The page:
And the God described in the Old Testament is a bad-tempered, revengeful, violent God who brought the world into disorder.
It was a Church Father who said that he was changed through the love of a pure virgin and became a God of Love in her womb.
So this fact was well known.
But gradually God was only spoken of as the good God but the Church knew, and perhaps still knows, that God is dangerous.
But it preaches in mild murmurs, for it is not popular to speak as Luther spoke of the deus absconditus.
The dark side of God presents even religious people with a tremendous problem, for even they have to ask why he endures the devil.
But even the devil is largely forgotten, all the light is on the “good” God.
“Omne bonum a cleo, omne malum a homine” and then me are the devil.
Here again is a Luciferian hybris, for we thus claim to direct the dark side of the world, because in the old teaching of the Church the devil was Christ’s opposite, his other half.
The principle of evil is just as autonomous and eternal as the principle of good.
The teaching of the Church does not, it is true, say that God intentionally created the devil but it admits his existence as the equivalent opposite of Christ.
We find this same idea in the old Zarathustra.
The greatest god Ahura Mazda had two manifestations: Vohumanoh, the good intention, (a parallel to the Christian Logos) and Angramainyush, the evil spirit, (parallel to the devil).
These were both together in the original Ahura Mazda.
An old alchemist said that God was obviously displeased with his work on the second day when he had separated the waters above from the waters below, thus creating the Binarius (two) which is the devil.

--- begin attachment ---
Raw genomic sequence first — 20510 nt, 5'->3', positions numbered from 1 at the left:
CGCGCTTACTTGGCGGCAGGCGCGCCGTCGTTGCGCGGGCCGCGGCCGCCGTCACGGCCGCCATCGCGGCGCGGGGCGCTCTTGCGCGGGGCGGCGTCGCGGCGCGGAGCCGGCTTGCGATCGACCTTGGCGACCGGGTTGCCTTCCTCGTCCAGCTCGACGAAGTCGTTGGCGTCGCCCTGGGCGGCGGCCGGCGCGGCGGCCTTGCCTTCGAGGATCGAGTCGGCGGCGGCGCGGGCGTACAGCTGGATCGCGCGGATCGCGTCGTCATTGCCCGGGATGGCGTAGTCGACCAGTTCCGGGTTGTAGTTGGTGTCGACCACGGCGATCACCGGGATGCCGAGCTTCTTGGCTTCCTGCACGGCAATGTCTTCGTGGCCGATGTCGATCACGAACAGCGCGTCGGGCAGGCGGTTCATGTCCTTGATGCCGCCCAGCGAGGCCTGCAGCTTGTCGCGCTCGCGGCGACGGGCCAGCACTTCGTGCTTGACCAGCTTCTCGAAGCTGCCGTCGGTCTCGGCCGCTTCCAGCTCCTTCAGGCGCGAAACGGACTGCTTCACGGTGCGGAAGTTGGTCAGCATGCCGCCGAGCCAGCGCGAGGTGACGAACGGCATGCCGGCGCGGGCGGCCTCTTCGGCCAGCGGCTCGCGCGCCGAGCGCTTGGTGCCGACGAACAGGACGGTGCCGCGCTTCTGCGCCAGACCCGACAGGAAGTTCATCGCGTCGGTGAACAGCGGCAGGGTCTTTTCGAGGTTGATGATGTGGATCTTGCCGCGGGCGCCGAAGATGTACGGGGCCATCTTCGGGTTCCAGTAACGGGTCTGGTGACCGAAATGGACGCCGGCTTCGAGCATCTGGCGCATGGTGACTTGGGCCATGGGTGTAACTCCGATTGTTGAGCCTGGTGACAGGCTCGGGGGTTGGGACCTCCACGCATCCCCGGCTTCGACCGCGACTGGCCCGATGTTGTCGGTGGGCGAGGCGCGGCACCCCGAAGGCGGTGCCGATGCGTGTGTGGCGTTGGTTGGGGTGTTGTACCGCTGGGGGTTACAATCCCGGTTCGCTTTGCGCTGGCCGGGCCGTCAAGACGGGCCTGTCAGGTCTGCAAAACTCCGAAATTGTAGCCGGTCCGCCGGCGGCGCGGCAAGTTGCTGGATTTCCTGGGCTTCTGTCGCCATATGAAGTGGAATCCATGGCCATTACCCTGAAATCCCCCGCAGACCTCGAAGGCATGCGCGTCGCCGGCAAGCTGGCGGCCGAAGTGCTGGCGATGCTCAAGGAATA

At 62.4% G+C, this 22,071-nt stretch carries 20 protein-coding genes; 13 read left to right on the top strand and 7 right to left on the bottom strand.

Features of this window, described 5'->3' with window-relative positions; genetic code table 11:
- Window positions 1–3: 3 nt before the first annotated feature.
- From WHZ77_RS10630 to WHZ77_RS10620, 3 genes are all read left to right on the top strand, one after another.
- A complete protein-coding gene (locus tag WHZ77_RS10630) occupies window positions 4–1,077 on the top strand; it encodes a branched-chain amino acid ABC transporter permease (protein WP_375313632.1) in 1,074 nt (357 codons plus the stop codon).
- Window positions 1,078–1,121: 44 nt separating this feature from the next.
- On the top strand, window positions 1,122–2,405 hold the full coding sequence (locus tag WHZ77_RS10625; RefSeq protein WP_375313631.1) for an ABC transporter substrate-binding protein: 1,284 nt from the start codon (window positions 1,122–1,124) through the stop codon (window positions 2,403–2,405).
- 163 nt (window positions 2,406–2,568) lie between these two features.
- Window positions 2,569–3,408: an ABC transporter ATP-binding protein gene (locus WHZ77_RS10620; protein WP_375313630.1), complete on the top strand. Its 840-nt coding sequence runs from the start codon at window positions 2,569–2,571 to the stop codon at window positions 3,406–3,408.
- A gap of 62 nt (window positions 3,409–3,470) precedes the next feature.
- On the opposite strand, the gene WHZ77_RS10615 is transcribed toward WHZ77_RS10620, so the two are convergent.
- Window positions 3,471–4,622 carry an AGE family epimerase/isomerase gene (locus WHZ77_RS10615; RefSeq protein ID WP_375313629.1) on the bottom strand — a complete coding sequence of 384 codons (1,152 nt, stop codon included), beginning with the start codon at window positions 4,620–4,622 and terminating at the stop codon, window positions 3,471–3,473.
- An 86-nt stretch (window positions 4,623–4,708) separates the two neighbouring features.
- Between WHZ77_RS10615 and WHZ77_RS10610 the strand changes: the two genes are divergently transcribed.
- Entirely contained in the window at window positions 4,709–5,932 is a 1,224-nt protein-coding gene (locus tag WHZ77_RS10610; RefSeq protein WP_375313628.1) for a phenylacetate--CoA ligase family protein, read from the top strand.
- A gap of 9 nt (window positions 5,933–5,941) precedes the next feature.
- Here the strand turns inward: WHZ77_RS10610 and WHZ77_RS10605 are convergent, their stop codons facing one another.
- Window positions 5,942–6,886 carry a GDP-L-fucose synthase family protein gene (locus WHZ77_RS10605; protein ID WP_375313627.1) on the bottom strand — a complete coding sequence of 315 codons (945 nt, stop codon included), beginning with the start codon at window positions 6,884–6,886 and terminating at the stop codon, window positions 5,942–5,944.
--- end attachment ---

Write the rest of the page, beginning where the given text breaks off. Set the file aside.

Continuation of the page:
On all the other days “God saw that it was good” but not on the second day. (Compare Gen. I. 6-8.)
As God is the union, the reconciliation, of all the opposites, it is natural that both the good and evil principles should be in him potentially, should originate in him.
We could formulate it as : where God is nearest the danger is greatest.
We find a similar formulation in an extra-canonical saying of Christ’s: “Who is near to me is near to the fire, and who is far from me is far from the Kingdom.”
This is a very profound thought which contains the idea of the dark side.
For fire devours and destroys.
The devil is connected with fire, he is the Lord of flaming Hell and goes about like a roaring lion “seeking whom he may devour”, he has the qualities of fire itself.
There was much speculation about this subject in the Middle Ages; we see it, for instance, in the symbol of the lion in alchemy.
You see, therefore, what a burning problem the absolute surrender ordered by Ignatius constitutes.
Is it practically possible to submit unconditionally to the psychic basis of our own nature?
The existence of Christianity proves that man can submit to God but in Christianity God is something which already exists, is already formulated, and man hopes that his prayers will reach this divinity.
One could say a great deal on this point but we will return to the Fundamentum.
If the purpose of my existence is to serve God so that I may save my soul, the question then arises what should my attitude be to my fellow-beings, to the world in which I live?
If my purpose lies in this world, then the purpose of serving God makes no sense, I should pursue my goal in the world.
This is the modern view: we are here to be good citizens, to pay our taxes, to succeed in our professions and to serve the state with our lives and everything which we have.
The question naturally arises which is better, to serve God or the State?
The totalitarian claim of the state is derived from this absolute submission to God. ~Carl Jung, ETH Lectures, Pages 441-445.